The exact dosing instructions for nitric oxide supplement is not known. However, most supplements contain an average dose of grams of L-arginine and L-citrulline. We suggest you follow a process known as tolerance mapping to understand just how much nitric acid is required for your body. The process is simple. All you have to do is start with a small dose in Week 1. During the first week, make sure you note down the benefits and side effects that you are feeling. Once your body has adjusted to the lowest dose possible, you can then increase the dosing until you start feeling beneficial effects. Gradually, your body starts adjusting to the supplement and you will hit your optimal dose. However, the temporary recommendations for the supplement that you can take 2000mg-6000mg per day for optimum effects. Please note that overdosing is possible as dose variations can happen due to physiological differences. In case you notice diarrhea, vomiting, weakness, and nausea, stop the supplement immediately and consult your personal physician. Please note that liquids are absorbed much faster than solids and dosages for liquids will be lower than that of solid preparations.
Keep It Friendly & On-Topic. There is no reason to be an ass or dick-ish. If you present yourself as such, your post will be subject to removal and a potential ban may follow. This sub will not put up with you. This forum will not tolerate drama, racism, sexism, trolling and bullshit. If you cannot respond in a friendly manner seeking to de-escalate conflict, simply do not hit the save button. Healthy, reasoned debate, critical thinking , the socratic method and assuming the best intentions of the respondent are paramount to keeping this place civil. Circlejerk-ish or off-topic posts may be removed. More Info.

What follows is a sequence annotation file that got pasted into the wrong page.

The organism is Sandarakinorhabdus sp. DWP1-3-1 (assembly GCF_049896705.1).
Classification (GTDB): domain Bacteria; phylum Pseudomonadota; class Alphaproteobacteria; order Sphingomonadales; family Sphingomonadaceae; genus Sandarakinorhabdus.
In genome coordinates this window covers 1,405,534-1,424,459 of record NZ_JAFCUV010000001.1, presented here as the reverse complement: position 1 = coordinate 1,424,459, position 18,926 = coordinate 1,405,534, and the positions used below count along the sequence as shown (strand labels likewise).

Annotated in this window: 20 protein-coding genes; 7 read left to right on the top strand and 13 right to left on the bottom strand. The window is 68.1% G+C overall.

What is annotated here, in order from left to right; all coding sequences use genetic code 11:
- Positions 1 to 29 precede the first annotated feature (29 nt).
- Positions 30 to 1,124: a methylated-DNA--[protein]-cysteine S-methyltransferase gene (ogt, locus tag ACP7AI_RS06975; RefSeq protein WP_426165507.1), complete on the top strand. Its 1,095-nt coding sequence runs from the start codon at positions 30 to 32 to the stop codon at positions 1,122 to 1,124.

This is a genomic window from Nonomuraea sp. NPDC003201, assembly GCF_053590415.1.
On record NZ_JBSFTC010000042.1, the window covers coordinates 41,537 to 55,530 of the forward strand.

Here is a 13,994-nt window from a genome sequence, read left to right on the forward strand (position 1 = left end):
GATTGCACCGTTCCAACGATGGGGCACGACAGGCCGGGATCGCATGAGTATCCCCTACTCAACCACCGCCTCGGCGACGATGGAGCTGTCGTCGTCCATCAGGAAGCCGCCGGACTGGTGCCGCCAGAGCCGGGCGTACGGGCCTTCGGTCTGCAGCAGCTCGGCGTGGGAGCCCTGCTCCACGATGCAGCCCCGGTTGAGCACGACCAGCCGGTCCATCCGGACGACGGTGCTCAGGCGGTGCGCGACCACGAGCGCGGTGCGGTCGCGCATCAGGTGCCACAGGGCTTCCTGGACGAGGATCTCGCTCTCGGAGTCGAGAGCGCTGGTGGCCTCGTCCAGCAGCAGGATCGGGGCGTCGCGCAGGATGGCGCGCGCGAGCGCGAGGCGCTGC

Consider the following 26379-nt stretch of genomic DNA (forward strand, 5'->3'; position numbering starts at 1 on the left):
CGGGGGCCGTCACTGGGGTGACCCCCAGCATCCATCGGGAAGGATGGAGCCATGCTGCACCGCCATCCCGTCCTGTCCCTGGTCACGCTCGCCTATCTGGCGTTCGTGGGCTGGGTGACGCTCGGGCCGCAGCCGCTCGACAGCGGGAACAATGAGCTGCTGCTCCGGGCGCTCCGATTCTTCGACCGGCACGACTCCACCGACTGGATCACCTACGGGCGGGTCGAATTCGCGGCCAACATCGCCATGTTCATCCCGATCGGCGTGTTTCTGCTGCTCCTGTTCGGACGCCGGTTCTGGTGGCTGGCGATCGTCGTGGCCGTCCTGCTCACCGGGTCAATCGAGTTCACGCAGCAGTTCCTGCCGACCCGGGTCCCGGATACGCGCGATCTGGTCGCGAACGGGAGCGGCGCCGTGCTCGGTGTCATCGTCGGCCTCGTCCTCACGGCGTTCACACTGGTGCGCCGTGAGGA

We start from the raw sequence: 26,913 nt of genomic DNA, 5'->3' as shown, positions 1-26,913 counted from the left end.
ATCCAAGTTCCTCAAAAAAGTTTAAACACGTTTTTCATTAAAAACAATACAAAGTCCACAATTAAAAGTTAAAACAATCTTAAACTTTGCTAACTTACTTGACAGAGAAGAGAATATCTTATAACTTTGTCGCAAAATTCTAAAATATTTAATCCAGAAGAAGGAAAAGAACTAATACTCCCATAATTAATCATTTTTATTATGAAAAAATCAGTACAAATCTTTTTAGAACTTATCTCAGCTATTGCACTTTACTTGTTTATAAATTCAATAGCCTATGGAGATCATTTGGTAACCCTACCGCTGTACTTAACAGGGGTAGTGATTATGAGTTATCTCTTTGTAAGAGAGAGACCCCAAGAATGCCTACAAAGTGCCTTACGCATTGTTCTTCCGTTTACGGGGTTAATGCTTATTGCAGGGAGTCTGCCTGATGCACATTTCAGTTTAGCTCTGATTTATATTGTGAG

This Food Additives Status List, formerly called Appendix A of the Investigations Operations Manual (IOM), organizes additives found in many parts of 21 CFR into one alphabetized list. Additives included are those specified in the regulations promulgated under the FD&C Act, under Sections 401 (Food Standards), and 409 (Food Additives). The Food Additives Status List includes short notations on use limitations for each additive. For complete information on its use limitations, refer to the specific regulation for each substance. New regulations and revisions are published in current issues of the Federal Register as promulgated. Also refer to the Food Ingredient and Packaging inventories in the Foods section of the FDA web site to review several FDA databases of additive categories. For example, the EAFUS list (Everything Added to Food in the United States), is a helpful reference within the limitations described at the beginning of the database.